Possible modification of BRSK1 on the risk of alkylating chemotherapy-related reduced ovarian function

Anne-Lotte L F van der Kooi, Marloes van Dijk, Linda Broer, Marleen H van den Berg, Joop S E Laven, Flora E van Leeuwen, Cornelis B Lambalk, Annelies Overbeek, Jacqueline J Loonen, Helena J van der Pal, Wim J Tissing, Birgitta Versluys, Dorine Bresters, Catharina C M Beerendonk, Cécile R Ronckers, Margriet van der Heiden-van der Loo, Gertjan L Kaspers, Andrica C H de Vries, Leslie L Robison, Melissa M HudsonWassim Chemaitilly, Julianne Byrne, Claire Berger, Eva Clemens, Uta Dirksen, Jeanette Falck Winther, Sophie D Fosså, Desiree Grabow, Riccardo Haupt, Melanie Kaiser, Tomas Kepak, Jarmila Kruseova, Dalit Modan-Moses, Saskia M F Pluijm, Claudia Spix, Oliver Zolk, Peter Kaatsch, Jesse H Krijthe, Leontien C Kremer, Yutaka Yasui, Russell J Brooke, André G Uitterlinden, Marry M van den Heuvel-Eibrink, Eline van Dulmen-den Broeder

Research output: Contribution to journalArticlepeer-review

7 Citations (Scopus)


STUDY QUESTION: Do genetic variations in the DNA damage response pathway modify the adverse effect of alkylating agents on ovarian function in female childhood cancer survivors (CCS)?

SUMMARY ANSWER: Female CCS carrying a common BR serine/threonine kinase 1 (BRSK1) gene variant appear to be at 2.5-fold increased odds of reduced ovarian function after treatment with high doses of alkylating chemotherapy.

WHAT IS KNOWN ALREADY: Female CCS show large inter-individual variability in the impact of DNA-damaging alkylating chemotherapy, given as treatment of childhood cancer, on adult ovarian function. Genetic variants in DNA repair genes affecting ovarian function might explain this variability.

STUDY DESIGN, SIZE, DURATION: CCS for the discovery cohort were identified from the Dutch Childhood Oncology Group (DCOG) LATER VEVO-study, a multi-centre retrospective cohort study evaluating fertility, ovarian reserve and risk of premature menopause among adult female 5-year survivors of childhood cancer. Female 5-year CCS, diagnosed with cancer and treated with chemotherapy before the age of 25 years, and aged 18 years or older at time of study were enrolled in the current study. Results from the discovery Dutch DCOG-LATER VEVO cohort (n = 285) were validated in the pan-European PanCareLIFE (n = 465) and the USA-based St. Jude Lifetime Cohort (n = 391).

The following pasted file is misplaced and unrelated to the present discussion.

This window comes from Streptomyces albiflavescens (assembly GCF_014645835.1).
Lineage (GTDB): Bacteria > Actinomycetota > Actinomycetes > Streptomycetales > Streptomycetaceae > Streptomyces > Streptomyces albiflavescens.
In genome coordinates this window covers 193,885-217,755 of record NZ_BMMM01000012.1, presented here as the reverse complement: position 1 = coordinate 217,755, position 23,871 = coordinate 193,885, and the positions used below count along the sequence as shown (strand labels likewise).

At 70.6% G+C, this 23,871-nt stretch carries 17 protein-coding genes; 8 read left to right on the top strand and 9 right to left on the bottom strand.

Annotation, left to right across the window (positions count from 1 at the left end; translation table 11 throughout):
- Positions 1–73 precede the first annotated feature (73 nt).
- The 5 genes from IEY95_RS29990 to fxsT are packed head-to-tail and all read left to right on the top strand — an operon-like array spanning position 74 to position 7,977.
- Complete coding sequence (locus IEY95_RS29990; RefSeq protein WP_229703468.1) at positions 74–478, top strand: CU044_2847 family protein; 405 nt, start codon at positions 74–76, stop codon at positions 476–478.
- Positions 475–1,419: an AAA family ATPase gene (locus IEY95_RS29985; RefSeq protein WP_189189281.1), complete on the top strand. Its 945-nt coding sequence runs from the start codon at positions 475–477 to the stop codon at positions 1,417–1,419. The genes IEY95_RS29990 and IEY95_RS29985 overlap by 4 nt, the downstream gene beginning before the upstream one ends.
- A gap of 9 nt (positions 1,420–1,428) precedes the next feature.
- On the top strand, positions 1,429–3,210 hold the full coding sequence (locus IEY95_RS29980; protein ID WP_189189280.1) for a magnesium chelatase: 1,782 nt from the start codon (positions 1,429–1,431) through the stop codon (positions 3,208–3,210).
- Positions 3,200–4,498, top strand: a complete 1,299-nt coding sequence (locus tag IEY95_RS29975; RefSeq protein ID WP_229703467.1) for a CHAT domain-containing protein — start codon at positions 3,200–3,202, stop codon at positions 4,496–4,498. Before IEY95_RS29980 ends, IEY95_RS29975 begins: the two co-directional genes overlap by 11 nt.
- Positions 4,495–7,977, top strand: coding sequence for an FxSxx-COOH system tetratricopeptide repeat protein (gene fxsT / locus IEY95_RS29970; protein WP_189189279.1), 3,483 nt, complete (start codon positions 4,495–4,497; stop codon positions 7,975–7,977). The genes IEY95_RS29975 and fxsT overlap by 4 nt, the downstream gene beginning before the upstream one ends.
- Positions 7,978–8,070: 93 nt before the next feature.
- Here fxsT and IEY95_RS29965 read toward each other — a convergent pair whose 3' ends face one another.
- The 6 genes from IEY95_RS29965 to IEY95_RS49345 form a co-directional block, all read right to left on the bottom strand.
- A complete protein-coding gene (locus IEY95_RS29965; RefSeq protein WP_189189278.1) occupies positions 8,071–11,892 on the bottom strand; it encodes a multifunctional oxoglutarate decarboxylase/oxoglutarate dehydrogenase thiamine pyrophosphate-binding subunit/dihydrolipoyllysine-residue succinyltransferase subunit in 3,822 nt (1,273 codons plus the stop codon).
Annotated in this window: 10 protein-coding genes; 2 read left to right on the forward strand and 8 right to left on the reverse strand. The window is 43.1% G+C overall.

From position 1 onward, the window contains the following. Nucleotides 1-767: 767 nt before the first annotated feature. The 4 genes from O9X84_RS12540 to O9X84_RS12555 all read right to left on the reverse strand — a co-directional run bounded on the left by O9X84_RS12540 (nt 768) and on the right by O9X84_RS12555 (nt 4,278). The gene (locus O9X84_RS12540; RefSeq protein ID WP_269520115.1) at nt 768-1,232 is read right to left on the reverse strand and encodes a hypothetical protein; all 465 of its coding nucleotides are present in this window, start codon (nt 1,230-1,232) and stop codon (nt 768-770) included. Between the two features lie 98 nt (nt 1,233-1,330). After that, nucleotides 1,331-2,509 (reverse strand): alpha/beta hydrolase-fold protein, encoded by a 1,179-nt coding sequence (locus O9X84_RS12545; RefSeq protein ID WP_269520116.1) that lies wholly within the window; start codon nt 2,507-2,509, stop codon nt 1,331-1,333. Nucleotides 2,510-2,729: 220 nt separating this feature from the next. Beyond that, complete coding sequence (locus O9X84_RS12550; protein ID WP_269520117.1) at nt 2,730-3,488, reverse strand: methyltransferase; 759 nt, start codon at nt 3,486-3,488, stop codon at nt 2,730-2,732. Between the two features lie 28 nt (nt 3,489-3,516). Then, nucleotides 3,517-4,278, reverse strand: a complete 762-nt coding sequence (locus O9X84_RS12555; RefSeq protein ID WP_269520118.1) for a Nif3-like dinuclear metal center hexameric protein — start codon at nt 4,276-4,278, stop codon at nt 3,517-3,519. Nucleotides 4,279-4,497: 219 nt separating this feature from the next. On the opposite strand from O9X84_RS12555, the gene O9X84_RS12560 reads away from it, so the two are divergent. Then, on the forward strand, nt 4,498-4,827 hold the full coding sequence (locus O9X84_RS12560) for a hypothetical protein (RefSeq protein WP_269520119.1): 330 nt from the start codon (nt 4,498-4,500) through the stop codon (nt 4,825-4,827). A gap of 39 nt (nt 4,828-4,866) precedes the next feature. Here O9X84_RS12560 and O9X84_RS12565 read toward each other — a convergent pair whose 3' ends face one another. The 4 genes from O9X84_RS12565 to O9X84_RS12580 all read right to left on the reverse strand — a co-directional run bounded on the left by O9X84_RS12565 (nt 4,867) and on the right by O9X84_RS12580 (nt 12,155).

PARTICIPANTS/MATERIALS, SETTING, METHODS: To evaluate ovarian function, anti-Müllerian hormone (AMH) levels were assessed in both the discovery cohort and the replication cohorts. Using additive genetic models in linear and logistic regression, five genetic variants involved in DNA damage response were analysed in relation to cyclophosphamide equivalent dose (CED) score and their impact on ovarian function. Results were then examined using fixed-effect meta-analysis.

MAIN RESULTS AND THE ROLE OF CHANCE: Meta-analysis across the three independent cohorts showed a significant interaction effect (P = 3.0 × 10-4) between rs11668344 of BRSK1 (allele frequency = 0.34) among CCS treated with high-dose alkylating agents (CED score ≥8000 mg/m2), resulting in a 2.5-fold increased odds of a reduced ovarian function (lowest AMH tertile) for CCS carrying one G allele compared to CCS without this allele (odds ratio genotype AA: 2.01 vs AG: 5.00).

LIMITATIONS, REASONS FOR CAUTION: While low AMH levels can also identify poor responders in assisted reproductive technology, it needs to be emphasized that AMH remains a surrogate marker of ovarian function.

WIDER IMPLICATIONS OF THE FINDINGS: Further research, validating our findings and identifying additional risk-contributing genetic variants, may enable individualized counselling regarding treatment-related risks and necessity of fertility preservation procedures in girls with cancer.

STUDY FUNDING/COMPETING INTEREST(S): This work was supported by the PanCareLIFE project that has received funding from the European Union's Seventh Framework Programme for research, technological development and demonstration under grant agreement no 602030. In addition, the DCOG-LATER VEVO study was funded by the Dutch Cancer Society (Grant no. VU 2006-3622) and by the Children Cancer Free Foundation (Project no. 20) and the St Jude Lifetime cohort study by NCI U01 CA195547. The authors declare no competing interests.


Original languageEnglish
Pages (from-to)1120-1133
Number of pages14
JournalHuman reproduction (Oxford, England)
Issue number4
Publication statusPublished - 18 Mar 2021


  • Adolescent
  • Adult
  • Anti-Mullerian Hormone/genetics
  • Child
  • Cohort Studies
  • Female
  • Humans
  • Intracellular Signaling Peptides and Proteins
  • Ovarian Reserve
  • Ovary
  • Protein Serine-Threonine Kinases
  • Retrospective Studies


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